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A CurtainUp Review
Daisy In the Dreamtime
By Macey Levin

Nothing happens in theworld without spirit.
---King Bill

Holly Powell and Jodie Lynn McClintock
Holly Powell & Jodie Lynn McClintock. (Photo: Tom Bloom)
The world has long known of the cataclysmic effects Western European civilization has had on presumably less-sophisticated cultures. Native Americans, Incans, Mayans, the tribes of Africa have all felt the weight of the conqueror. The victimization of the Southwest Australian Aborigines captures our attention in Daisy in the Dreamtime. A small part of their story unfolds in this new play based on the true experiences of Daisy Bates by Lynne Kaufman at the Abingdon Theatre Arts Complex.

In the 1920's Daisy, a transplanted Dubliner, dedicated herself to protecting the aboriginal culture, defending it against the encroaching power of a determined missionary and her church, the railroad and western culture. The grandmother who raised Daisy taught her that fairies exist along with the Holy Trinity. This belief in different spiritualities reinforces Daisy's strength when she journeys to the Australian Outback for adventure. There she meets King Billy, a native with great insight to the mysteries of life and human evolution. He tells Daisy that the past, the present and the future are omni-present. This is Dreamtime.

Though she lives in a tent constantly invaded by the red dust and she has to trudge 3 miles for water, Daisy revels in her life. She maintains a Victorian attitude and continues to wear Victorian garb; she views and continuously refers to the aborigines as "my people." When missionary Annie Lock arrives with the best of western and Christian intentions, she becomes a formidable obstacle to the life Daisy foresees for the land and its people.

The play is the story of the conflicting visions and the relationship of the two women. Though it moves at a measured pace, we are drawn into Daisy's life through her monologues and the several flashbacks of the moments that define her existence. The deleterious effect of Christian missionaries on a primitive culture and its religion is also at the core of the play. The personal stories and the broader thematic elements complement each other and give the play a strong and dramatic structure.

The production is well staged by Kim T. Sharp who uses the small stage at the Abingdon skillfully, creating interesting stage pictures. Two spirits, portrayed by Afra Hines and Carey Macaleer, weave throughout the various scenes in dances choreographed by Karen Azenberg. They depict the conflicts and sensory impressions that surround Daisy. Their dancing is accompanied by the soulful sounds of the didgeridoo, a native Australian instrument and one of the oldest known to mankind.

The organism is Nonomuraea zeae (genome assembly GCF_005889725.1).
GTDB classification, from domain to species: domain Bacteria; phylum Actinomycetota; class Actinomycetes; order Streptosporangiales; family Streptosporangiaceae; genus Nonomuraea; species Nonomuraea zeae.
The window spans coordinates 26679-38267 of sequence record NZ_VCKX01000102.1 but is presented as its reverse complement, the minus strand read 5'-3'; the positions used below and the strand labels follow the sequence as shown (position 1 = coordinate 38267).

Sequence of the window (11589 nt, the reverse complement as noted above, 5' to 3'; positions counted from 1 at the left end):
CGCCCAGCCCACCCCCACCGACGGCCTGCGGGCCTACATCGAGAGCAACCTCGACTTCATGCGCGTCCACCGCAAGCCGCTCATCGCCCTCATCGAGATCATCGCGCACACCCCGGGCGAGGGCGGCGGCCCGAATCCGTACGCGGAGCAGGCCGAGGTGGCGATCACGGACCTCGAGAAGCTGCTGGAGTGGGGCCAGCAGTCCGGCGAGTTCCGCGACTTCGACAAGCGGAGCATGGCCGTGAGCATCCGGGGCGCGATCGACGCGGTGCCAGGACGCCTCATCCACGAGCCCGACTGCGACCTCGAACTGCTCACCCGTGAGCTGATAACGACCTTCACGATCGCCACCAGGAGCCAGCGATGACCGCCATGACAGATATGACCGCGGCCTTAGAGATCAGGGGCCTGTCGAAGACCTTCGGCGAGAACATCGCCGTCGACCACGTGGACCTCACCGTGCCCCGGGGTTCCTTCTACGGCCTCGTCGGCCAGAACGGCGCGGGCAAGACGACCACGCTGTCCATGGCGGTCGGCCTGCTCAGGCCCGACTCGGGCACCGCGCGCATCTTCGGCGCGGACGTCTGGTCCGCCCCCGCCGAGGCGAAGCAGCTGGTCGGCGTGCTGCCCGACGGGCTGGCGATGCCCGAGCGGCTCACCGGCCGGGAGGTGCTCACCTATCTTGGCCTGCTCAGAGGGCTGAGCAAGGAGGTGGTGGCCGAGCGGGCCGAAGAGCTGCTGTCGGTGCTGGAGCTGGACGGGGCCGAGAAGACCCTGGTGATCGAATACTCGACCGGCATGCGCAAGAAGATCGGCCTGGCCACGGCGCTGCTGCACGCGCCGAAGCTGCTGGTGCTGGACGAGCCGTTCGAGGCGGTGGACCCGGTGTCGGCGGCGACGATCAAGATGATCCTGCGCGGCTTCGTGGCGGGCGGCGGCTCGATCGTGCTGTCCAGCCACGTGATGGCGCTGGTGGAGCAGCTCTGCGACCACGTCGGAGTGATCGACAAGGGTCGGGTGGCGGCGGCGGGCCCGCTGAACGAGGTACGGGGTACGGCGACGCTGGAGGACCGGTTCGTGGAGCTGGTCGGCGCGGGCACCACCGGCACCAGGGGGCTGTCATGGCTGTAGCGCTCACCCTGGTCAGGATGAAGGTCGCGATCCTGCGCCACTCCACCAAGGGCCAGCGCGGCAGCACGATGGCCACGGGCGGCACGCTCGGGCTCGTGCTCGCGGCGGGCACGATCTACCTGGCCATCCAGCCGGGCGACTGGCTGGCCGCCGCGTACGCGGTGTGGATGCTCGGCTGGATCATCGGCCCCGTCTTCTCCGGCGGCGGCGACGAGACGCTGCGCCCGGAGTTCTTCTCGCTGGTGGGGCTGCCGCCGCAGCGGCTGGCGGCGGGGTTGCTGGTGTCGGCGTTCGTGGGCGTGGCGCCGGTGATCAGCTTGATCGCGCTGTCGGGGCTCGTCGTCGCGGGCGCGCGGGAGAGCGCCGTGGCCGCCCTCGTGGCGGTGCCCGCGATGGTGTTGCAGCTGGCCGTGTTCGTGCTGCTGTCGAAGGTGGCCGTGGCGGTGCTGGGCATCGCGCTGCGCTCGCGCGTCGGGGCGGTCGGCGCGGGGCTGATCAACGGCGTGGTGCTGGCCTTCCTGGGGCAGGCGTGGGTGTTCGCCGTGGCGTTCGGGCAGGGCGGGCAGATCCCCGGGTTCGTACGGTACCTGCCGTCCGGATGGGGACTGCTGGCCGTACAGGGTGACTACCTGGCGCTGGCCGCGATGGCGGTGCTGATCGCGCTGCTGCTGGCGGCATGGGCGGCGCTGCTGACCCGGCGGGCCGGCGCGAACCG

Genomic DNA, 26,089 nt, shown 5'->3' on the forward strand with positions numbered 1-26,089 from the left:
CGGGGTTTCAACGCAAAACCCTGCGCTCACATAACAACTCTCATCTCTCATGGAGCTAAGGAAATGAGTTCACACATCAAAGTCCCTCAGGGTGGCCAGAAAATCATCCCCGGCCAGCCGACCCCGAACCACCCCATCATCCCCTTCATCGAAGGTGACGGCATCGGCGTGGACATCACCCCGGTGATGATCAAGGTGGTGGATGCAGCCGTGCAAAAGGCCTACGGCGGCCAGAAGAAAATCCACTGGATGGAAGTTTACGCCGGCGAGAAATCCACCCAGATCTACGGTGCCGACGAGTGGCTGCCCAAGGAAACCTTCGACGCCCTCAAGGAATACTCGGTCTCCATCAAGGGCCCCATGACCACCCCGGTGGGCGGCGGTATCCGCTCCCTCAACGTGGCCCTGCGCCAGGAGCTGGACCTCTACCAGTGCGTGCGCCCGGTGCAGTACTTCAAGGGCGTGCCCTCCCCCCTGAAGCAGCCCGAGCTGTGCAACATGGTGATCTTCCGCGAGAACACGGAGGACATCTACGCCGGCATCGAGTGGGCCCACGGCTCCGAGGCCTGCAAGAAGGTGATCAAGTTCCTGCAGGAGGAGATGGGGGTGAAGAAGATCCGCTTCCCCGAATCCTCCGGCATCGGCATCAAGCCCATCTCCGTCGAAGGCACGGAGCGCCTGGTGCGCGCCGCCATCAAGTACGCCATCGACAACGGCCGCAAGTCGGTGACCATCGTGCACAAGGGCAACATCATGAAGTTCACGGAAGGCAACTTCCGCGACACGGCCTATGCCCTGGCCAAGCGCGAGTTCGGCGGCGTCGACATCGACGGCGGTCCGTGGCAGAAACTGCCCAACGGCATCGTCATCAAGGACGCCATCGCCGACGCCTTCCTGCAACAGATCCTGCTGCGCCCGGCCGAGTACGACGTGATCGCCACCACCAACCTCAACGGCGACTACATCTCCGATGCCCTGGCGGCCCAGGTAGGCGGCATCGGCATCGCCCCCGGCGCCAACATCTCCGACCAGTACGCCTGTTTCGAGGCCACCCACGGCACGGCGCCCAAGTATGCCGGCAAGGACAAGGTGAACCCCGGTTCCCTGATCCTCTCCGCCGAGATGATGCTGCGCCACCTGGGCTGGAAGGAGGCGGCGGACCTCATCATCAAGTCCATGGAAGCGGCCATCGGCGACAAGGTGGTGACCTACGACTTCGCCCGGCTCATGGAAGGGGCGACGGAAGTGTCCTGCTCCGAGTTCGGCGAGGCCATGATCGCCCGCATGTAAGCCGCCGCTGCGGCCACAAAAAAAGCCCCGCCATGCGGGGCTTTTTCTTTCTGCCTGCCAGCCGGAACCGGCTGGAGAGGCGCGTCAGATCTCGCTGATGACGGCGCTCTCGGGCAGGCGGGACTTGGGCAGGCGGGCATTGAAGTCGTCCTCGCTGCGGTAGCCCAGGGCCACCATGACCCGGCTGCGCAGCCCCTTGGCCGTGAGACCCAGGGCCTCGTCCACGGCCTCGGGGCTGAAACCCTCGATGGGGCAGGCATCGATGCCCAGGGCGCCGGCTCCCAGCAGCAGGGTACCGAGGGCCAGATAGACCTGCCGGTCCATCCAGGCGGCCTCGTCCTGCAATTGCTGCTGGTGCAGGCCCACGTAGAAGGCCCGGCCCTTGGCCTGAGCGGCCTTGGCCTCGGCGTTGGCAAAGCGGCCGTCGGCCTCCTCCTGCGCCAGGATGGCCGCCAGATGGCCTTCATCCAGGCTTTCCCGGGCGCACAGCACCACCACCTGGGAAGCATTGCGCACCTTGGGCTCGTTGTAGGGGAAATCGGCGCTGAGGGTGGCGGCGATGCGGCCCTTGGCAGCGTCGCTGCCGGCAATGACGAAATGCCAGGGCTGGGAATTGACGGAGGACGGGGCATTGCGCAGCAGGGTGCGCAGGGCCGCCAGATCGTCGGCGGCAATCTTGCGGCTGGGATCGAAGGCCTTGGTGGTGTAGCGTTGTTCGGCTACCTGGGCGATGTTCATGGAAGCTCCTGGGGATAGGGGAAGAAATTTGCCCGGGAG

Daisy, due to her upbringing, is aloof and reserved, qualities Molly Powell portrays well. Several climactic moments are diluted because a sense of drama is missing in her delivery. The lines that would give those scenes an edge are passed over quickly without allowing the emotion of the moment to occur. Daisy is in control of her passions, but the actress needs to release hers.

Two powerful performances are delivered by Jerome Preston Bates and Jodie Lynn McClintock. Bates's King Billy knows the land and its people but is also aware of the inevitability of the changes being wrought by the missionary. Bates brings profundity and sweetness to Billy's simplicity. McClintock is fanatical as Annie Lock, but it is difficult to dislike her. Though she represents the destruction of the aboriginal culture, the strength in her faith lends her mission legitimacy. Her scenes with Daisy are lessons in "less is more." She does not pontificate, she simply says what she believes and it is striking.

The set designed by James F. Wolk is constructed of four irregular shaped set covered in wheat-colored cheesecloth that allow several silhouetted scenes to be effectively incorporated into the staging. Several low platforms, minimal props and other imaginative set pieces, especially the ones that represent the city of Adelaide, give the production a subtle and effective theatricality. The set is complemented by the unobtrusive lighting of David Castaneda and the costumes of Susan Scherer.

The Abingdon, which is devoted to producing works by new playwrights, is giving this New York premiere of Daisy in the Dreamtime, a vibrant and provocative production.
Written by Lynne Kaufman
Directed by Kim T. Sharp
Choreographed by Karen Azenbrg
Cast: Jerome Preston Bates, Michael Chaban, Afra Hines, Carey Macaleer, Jodie Lynn McClintock, Pamela Paul, Molly Powell, Larry Swansen
Didgeridoo Player: Matthew Goff
Scenic Design: James F. Wolk
Lighting Design: David Castaneda
Costume Design: Susan Scherer
Running time: 2 hours, (1 intermission)
Abingdon Theatre Arts Complex, 312 W. 36th St. (8/9th Aves)212-206-1515
Previews: 3/7; opens: 3/12; closes 3/30
Tues-Sat at 7:30pm; Sat. at 2pm and Sun. at 3pm -- $19,
Reviewed by Macey Levin at 3/7 performance
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